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06 May 2009

Father uses dog collar to shock kids

May 6, 2009



The Salem man faces four charges of mistreatment

By Stacey Barchenger
Statesman Journal
A Salem man was arrested Tuesday for putting an electric dog collar on each of his four children and shocking them.
Todd Marcum, 41, said he did it "because he thought it was funny," Salem Police Lt. Dave Okada said.
The four children, ages 3, 6, 8 and 9, had been shocked while wearing the collar at least once, according to a statement from their father, Okada said.
Marcum told police that he would chase the 3-year-old boy around with the collar, making him cry at the thought of being shocked. Okada said that because of the boy's behavior, it is likely that the children were shocked more than once.
Oregon Department of Human Services workers on Tuesday summoned police to Marcum's Salem home.
Marcum was taken into custody on four charges of first-degree criminal mistreatment. He is in the Marion County jail.
The four children were left in the custody of their mother, Okada said. The case has been handed over to DHS.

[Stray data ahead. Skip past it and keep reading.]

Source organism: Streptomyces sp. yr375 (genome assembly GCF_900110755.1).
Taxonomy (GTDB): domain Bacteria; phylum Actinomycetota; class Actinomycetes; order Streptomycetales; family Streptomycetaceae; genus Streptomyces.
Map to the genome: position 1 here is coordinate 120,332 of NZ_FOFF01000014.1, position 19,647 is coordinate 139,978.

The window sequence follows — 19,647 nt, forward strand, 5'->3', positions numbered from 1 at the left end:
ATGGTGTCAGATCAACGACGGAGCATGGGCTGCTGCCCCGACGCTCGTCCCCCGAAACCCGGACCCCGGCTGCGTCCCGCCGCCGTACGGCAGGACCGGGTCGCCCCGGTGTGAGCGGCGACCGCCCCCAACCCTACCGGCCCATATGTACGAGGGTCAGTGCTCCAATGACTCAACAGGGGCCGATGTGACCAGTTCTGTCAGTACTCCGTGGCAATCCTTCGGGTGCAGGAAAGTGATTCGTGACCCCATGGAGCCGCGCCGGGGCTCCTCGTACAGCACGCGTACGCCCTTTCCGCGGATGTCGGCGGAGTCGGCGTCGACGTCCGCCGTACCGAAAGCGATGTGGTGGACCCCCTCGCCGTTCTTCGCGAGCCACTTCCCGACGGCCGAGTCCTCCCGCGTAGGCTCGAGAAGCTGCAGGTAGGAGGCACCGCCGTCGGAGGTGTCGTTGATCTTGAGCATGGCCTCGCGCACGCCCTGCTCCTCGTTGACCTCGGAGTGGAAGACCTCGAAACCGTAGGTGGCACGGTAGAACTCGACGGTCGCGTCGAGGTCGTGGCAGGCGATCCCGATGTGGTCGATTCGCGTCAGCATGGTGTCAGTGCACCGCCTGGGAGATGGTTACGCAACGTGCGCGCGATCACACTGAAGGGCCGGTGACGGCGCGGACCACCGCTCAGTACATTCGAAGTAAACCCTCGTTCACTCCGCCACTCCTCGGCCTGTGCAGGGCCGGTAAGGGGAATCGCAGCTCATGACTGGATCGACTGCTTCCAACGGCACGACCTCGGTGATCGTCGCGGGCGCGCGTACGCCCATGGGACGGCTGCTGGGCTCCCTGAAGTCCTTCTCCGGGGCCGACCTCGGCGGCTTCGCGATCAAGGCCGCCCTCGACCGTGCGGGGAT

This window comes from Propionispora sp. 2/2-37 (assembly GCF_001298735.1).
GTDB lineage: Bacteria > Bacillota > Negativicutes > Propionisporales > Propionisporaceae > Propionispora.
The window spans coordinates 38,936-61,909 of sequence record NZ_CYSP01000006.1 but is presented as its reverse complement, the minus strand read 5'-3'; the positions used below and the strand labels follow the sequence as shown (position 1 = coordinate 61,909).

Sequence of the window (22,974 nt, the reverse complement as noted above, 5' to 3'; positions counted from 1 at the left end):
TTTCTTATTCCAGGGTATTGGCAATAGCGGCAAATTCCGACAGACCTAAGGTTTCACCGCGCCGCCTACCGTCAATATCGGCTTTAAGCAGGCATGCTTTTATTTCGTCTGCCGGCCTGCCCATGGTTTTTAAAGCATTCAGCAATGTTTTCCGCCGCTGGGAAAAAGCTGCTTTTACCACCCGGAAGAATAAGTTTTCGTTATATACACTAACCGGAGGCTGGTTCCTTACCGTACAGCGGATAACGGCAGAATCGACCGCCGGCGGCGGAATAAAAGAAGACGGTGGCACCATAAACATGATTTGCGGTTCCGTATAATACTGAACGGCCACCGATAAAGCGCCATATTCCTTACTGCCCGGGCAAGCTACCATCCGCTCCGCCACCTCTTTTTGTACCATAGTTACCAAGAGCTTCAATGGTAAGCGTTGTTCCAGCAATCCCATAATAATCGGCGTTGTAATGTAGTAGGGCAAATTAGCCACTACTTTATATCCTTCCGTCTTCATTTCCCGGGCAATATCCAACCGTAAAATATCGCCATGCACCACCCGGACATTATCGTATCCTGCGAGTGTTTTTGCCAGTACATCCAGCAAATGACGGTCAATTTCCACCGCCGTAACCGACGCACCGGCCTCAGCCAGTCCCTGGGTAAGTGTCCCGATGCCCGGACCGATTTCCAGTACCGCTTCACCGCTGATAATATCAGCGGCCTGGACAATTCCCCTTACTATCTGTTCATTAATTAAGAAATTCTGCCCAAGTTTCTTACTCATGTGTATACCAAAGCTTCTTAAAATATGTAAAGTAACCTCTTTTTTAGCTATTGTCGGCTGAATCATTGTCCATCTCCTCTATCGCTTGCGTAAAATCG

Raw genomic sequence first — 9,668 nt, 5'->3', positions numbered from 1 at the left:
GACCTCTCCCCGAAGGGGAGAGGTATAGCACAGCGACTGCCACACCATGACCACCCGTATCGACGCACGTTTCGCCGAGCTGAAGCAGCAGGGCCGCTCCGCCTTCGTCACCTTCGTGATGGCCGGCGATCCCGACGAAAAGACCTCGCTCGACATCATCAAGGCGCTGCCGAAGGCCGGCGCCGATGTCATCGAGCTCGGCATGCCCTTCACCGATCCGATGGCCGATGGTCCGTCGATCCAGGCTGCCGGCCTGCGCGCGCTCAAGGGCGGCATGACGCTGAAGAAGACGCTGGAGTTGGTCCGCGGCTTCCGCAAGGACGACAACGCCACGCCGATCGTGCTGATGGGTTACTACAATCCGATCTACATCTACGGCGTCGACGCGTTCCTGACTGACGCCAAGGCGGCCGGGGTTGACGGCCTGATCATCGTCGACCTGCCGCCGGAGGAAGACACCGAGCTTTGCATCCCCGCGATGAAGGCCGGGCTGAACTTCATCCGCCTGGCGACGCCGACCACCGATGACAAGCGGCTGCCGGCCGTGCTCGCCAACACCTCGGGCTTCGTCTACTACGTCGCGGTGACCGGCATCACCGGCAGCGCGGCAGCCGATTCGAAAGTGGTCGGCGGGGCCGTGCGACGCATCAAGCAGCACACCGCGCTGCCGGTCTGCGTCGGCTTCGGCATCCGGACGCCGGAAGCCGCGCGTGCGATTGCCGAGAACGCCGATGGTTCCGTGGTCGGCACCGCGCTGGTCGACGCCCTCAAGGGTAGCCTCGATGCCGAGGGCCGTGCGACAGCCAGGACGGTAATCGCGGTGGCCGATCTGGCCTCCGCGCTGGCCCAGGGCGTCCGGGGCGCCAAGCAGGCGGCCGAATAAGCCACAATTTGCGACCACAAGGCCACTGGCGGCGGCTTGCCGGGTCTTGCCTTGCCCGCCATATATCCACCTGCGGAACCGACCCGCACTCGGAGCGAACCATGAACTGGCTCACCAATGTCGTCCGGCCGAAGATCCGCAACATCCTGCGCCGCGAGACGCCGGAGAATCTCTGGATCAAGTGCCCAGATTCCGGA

Dog shock collars are used in training and to control barking, said John Seroczynski, the national sales manager for D.T. Systems.
The Dallas, Texas, company manufactures the electronic collars.
It is unknown whether the collar used on the children was made by D.T. Systems.
"There's not one collar made today that can actually burn a dog or a person," Seroczynski said.
Most collars are powered by a 9-volt battery and don't produce a large enough shock to injure a person, he said. Seroczynski said it was not likely that the children were seriously injured.
"He definitely would not have hurt them to the point that it would have damaged any organs or caused them to be hospitalized," he said.
The charge of one collar is less powerful than that of a Taser, such as the kind used by police, he said.
Seroczynski said the collars are not to be used on humans.
"Regardless of what your kids are like, it's sure not going to cure any behavioral problems," he said. "Bottom line is, what he did was dead wrong."



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